Over 60 farmers and agricultural industry associates attended the recent Clyde monitor farm open day where monitor farmer Andrew Baillie explained some of the changes implemented over the last 21 months and outlined plans for the future.
The first Clyde monitor farm meeting at Carstairs Mains in South Lanarkshire was in November 2012. This 650 acre (263 ha) unit is one of the network of Quality Meat Scotland (QMS) farms throughout Scotland.
When Mr Baillie and his young family moved to Carstairs Mains just over four years ago, he had just a small Single Farm Payment entitlement, purchased for land he had previously rented while building up his farming business.
This lack of support payment has honed Mr Baillie’s “if it doesn’t pay, it doesn’t stay” philosophy, while also fuelling his enthusiasm to consider and try new methods if they offer profit and/or efficiency boosting potential.
Approximately 515 acres of the land is farmed with the remaining area a mix of mature woodland and un-utilised bog. The farmed area is split almost 50/50 between grazing and crops - predominantly spring barley.
There is a recently reduced spring calving suckler herd, currently numbering 65 breeding females, with heifers, other than retained replacements, sold store. Male calves are kept entire and finished, along with approximately 120 dairy bulls which are purchased locally at around ten weeks old.
There are 300 breeding ewes, the majority of which are pedigree Beltex and Texel. All commercial lambs, plus a few pedigrees not suitable for breeding, are finished.
Chicory, along with clover and Timothy, was first grown by Mr Baillie in 2012. Lambs and pre-sale shearling tups grazed on this pasture in 2012 and 2013 thrived, encouraging Mr Baillie to run an on-farm trial with Dr Jos Houdijk of Scotland’s Rural College (SRUC), comparing chicory with conventional grass/clover.
“The chicory lambs out-performed the grass/clover lambs by 100 grammes a day,” commented Mr Baillie.
“Also, thanks to regular faecal egg counting, I was able to drop three doses of worm drench, saving a total of 60 pence per lamb, not including labour.”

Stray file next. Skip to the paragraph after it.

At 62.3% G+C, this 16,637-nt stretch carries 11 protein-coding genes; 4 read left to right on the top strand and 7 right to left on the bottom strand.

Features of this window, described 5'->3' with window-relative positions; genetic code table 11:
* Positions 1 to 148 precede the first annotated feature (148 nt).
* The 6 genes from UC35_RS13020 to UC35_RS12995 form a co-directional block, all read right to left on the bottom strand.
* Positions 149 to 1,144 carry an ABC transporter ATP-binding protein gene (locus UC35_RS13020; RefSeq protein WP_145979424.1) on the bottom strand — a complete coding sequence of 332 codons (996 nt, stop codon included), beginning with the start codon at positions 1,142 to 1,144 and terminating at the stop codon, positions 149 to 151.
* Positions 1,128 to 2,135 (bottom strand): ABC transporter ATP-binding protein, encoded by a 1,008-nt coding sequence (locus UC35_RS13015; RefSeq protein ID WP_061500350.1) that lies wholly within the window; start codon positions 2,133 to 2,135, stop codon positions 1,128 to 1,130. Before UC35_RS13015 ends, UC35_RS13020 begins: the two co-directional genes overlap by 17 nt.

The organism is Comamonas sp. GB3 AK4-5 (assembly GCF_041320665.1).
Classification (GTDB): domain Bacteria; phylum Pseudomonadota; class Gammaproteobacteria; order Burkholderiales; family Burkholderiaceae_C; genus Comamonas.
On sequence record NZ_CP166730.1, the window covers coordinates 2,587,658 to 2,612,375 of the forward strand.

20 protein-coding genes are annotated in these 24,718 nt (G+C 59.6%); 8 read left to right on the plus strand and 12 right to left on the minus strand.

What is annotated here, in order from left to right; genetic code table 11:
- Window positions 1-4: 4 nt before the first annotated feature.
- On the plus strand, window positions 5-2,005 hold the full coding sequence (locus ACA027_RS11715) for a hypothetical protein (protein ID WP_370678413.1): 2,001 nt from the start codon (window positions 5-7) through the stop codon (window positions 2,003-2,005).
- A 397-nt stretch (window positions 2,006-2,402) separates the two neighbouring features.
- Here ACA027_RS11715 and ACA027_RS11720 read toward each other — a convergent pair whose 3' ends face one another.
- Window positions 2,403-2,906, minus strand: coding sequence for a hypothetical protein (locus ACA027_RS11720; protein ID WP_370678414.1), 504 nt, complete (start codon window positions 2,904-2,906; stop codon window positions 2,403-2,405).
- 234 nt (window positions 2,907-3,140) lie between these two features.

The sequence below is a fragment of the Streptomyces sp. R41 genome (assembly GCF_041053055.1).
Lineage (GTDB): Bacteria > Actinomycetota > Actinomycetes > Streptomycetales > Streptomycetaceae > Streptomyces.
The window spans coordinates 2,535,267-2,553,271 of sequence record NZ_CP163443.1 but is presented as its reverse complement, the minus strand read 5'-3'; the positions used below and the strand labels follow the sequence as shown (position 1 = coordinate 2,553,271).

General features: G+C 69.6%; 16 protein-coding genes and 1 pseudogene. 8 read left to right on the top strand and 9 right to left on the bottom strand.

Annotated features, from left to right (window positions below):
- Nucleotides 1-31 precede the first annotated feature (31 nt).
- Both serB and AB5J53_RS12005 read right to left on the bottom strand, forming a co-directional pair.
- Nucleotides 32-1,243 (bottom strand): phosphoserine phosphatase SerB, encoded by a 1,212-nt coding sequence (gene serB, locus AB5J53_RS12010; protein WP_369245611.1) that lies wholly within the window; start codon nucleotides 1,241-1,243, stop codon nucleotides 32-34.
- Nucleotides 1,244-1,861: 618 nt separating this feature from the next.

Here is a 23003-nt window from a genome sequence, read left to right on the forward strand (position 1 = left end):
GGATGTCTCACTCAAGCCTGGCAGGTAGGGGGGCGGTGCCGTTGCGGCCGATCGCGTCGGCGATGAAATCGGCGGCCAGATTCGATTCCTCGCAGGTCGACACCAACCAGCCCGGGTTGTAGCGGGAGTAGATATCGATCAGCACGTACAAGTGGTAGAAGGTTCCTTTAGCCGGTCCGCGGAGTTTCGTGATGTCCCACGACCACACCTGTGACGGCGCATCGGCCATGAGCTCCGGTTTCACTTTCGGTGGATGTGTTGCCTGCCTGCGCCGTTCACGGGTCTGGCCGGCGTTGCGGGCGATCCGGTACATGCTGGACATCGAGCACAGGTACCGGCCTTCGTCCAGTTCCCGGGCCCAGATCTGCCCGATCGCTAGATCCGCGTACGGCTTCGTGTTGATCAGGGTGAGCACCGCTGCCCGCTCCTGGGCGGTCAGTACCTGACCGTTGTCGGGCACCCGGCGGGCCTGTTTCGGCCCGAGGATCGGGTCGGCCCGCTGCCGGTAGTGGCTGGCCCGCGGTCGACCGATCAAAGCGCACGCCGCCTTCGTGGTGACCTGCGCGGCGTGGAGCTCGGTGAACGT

Mr Baillie told the group that chicory tails off in its third year: “I’m now planting a field each year so I’ve always got two good fields and one not so good, to graze sheep on. This year I’ve planted three different mixes including one with crimson clover and another with plantain.
“I’ve been particularly impressed with the way my sale tups have performed on the chicory, despite not receiving any concentrates, which I’m told should boost their semen quality.”
Forage brassicas will also be on the future menus for Mr Baillie’s sheep and cattle following the growing of 25 acres of Redstart, a kale/rape hybrid brassica, in 2013.
Cows and calves were strip-grazed. Calves were weaned and housed in November, with cows staying on the brassicas, supplemented with straw and waterproof powdered minerals.
“The cost of over-wintering the cows on the brassicas was half of the cost of wintering them inside,” commented Mr Baillie. “Plus the cows spread the dung for us and were physically much fitter coming up to calving.
“Sheep block-grazed the brassicas from the other end, starting with lambs, followed by in-lamb, twin-bearing ewes. The lambs grew at 300 grammes per day, and the brassicas supplied all the ewes’ nutritional needs until the last couple of weeks before lambing.
“To prevent the crop from earthing the electric fencing, we make a break by tying a bag over a seeder spout when sowing.”
Rotational grazing of cows and calves was introduced in April 2014. A 16 acre field was sub-divided into four, four acre blocks. Cattle were moved every five/six days.
“We’ll certainly do this again!” stated Mr Baillie. “I was amazed how quickly the grass re-grows behind the stock and how well the cows and their calves have done on this system. We’ve also been able to increase stocking rate in this field from one cow and calf per acre to 1.5 cows plus calves.”
A smoke bomb test at the February 2013 meeting, in one of the cattle buildings, was promptly followed by the removal of roof ridging and some of the exterior wall panels. Mr Baillie told the group that this resulted in improved ventilation and a considerable reduction in pneumonia in the finishing bulls.
The next Clyde monitor farm meeting will be on 8th October. Topics will include sheep breeding systems and sheep wintering.
For more information, please contact either of the joint facilitators:
Grant Conchie, telephone: 01555 662562
Raymond Crerar, telephone: 01292 525458
For general information on Monitor Farms, plus detailed reports of meetings: www.qmscotland.co.uk/monitor-farms